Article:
The Direct-to-consumer (DTC) Lemmings

Image result for lemmings cliff

Currently, there is a shake out in direct-to-consumer, also known as "DTC," startups. You may wonder what distinguishes the direct to consumer category from what is known simply as e-commerce, which is a venerable and long-ago consolidated category. Why has a lot of supposedly smart money spawned a large number of doomed startups?

While lemmings periodically have population explosions, they don't actually leap into the sea. So let's take a closer look at the breeding grounds of DTC startups to see why there are many more of them than the e-commerce ecology can support. Winter is coming.

A superficial reading of this wave of e-commerce startups can seem to find justification for their existence in the apparent opportunity to disrupt dominant consumer brands that have the power to deny competitors access to retail distribution and mass media marketing. This is why you see startups bringing mundane items like shaving razors, mattresses, bicycles, eyeglasses, and even penis-stiffening pills to the direct-to-consumer e-commerce channel, with hip makerketing on social media, podcasts, and other alternatives to broadcast media.

They keep breeding in part because the list of product categories that have potential for disruption is almost limitless. Consumer products are a much larger part of the US economy than technology. But they are also a brutal business. Barriers to entry are, in principle, low. Building barriers isn't a matter of technology.

In many consumer product categories, dominant brands have attained fat margins through near-monopoly power. They don't put a stranglehold on their retail channels just to be evil. Survival is at stake.

Through e-commerce efficiency, bypassing brick and mortar retail, and taking a little less margin, DTC brands look to be the next Gillette, or Sealy, etc. by being less evil. In addition to a price break, many DTC brands claim to provide better service, "sustainable" materials, or some other element of commercial wokeness.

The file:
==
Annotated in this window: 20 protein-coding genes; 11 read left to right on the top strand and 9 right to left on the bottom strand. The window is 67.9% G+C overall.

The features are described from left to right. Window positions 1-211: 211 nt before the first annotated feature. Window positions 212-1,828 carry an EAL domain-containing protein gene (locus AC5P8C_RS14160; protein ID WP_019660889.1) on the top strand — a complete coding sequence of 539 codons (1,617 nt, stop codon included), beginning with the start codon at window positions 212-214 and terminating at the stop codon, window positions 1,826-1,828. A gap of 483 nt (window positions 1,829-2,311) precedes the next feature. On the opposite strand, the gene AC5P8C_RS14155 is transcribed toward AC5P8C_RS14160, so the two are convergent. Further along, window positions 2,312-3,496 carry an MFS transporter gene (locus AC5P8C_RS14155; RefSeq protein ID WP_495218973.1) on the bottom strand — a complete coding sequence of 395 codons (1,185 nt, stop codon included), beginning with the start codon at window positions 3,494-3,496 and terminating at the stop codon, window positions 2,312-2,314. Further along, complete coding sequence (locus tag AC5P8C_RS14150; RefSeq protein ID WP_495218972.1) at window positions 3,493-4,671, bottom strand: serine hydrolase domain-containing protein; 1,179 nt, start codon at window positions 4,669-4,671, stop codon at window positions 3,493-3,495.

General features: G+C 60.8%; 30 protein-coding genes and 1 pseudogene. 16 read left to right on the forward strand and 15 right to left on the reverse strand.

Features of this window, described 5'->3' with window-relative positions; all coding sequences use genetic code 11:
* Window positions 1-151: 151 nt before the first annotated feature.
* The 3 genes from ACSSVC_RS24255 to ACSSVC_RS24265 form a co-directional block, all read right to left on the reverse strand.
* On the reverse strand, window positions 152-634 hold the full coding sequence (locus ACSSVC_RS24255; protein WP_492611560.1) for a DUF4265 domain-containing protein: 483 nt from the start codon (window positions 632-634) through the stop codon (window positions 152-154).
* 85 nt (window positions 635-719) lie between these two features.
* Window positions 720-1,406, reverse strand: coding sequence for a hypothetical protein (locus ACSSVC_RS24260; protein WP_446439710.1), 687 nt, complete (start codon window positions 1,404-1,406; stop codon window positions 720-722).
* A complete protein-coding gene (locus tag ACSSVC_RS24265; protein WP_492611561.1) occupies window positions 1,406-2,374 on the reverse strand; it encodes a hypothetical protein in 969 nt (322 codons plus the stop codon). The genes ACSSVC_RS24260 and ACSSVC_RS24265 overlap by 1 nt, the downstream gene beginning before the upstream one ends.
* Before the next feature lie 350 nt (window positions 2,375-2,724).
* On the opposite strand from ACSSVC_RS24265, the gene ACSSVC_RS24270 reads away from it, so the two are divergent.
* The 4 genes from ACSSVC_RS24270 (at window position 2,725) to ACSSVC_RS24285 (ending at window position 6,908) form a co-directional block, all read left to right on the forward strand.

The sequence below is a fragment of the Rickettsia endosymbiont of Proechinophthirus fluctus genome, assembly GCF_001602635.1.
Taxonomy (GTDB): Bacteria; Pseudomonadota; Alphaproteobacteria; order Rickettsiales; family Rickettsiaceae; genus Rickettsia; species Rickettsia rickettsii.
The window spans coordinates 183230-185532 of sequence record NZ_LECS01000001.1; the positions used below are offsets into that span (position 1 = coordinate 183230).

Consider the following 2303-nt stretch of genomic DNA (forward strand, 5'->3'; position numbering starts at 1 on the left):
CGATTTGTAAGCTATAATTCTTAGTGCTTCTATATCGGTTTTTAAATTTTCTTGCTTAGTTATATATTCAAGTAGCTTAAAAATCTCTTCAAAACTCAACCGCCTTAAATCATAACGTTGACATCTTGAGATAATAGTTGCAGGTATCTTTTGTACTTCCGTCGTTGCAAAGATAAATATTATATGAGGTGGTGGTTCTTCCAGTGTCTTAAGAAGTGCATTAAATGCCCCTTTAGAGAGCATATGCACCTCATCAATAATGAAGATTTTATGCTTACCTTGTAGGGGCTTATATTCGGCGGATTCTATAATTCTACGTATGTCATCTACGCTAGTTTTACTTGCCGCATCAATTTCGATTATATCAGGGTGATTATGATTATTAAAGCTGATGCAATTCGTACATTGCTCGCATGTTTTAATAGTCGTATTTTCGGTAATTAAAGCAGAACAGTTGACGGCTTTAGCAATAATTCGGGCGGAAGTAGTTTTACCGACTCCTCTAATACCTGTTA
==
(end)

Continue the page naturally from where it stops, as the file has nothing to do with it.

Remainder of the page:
They do this in a very hostile environment. "Winter" comes in the form of Amazon and Walmart. Both have house brands that perform much the same function as DTC brands: If their suppliers are too fat and happy, they will create a house brand product that takes price-sensitive customers away from brand-name products.

What's left for DTC, then? There is the wokeness factor, which you might already think is weak sauce. There is also the chance to become actual innovators: Once a DTC startup passes a certain size, they can justify a technology effort to "build a moat" around their business. If they can mine customer data, or innovate in their supply chain, or find some other justification for building a technological advantage specific to their product category, and if that advantage turns out to have significant value, they will attain at least three valuable goals:

  • Raising the cost of entry to their category
  • Increasing their competitive advantage over traditional consumer brands
  • Making themselves attractive as an acquisition target for Amazon, Walmart, or the traditional consumer brands they are disrupting

That's the story they tell their investors. Sometimes it works. Wayfair, an online furniture retailer, is racing to build a defensible advantage before Amazon turns their attention to a product category that hasn't been a focus for Amazon, and that poses some challenges for Amazon's physical and technological infrastructure.

Most DCT startups never cross that chasm.

But they keep coming toward that cliff. DCT startups are easy to start. They have also been bred into the supply of business graduates. Business schools run incubators and startup classes that are intended to give students a taste of the mechanics of creating a startup. These incubators and courses pump a lot of students through the startup experience in one semester. Time pressure discourages starting tech-based businesses because tech is hard, creating a liaison with a school's engineers is hard, and implementing tech can be slow. The result is a commonplace attitude in business: "Can't we do without all this engineering?" Nevermind actual science.

Will the DTC winter change the circumstances that flooded the startup world with DTC? As long as DTC remains fashionable, and as long as venture funds' limiteds demand to be in the fashionable thing, there is money for DTC, and eager young business grads willing to take that money and run right over the precipice.


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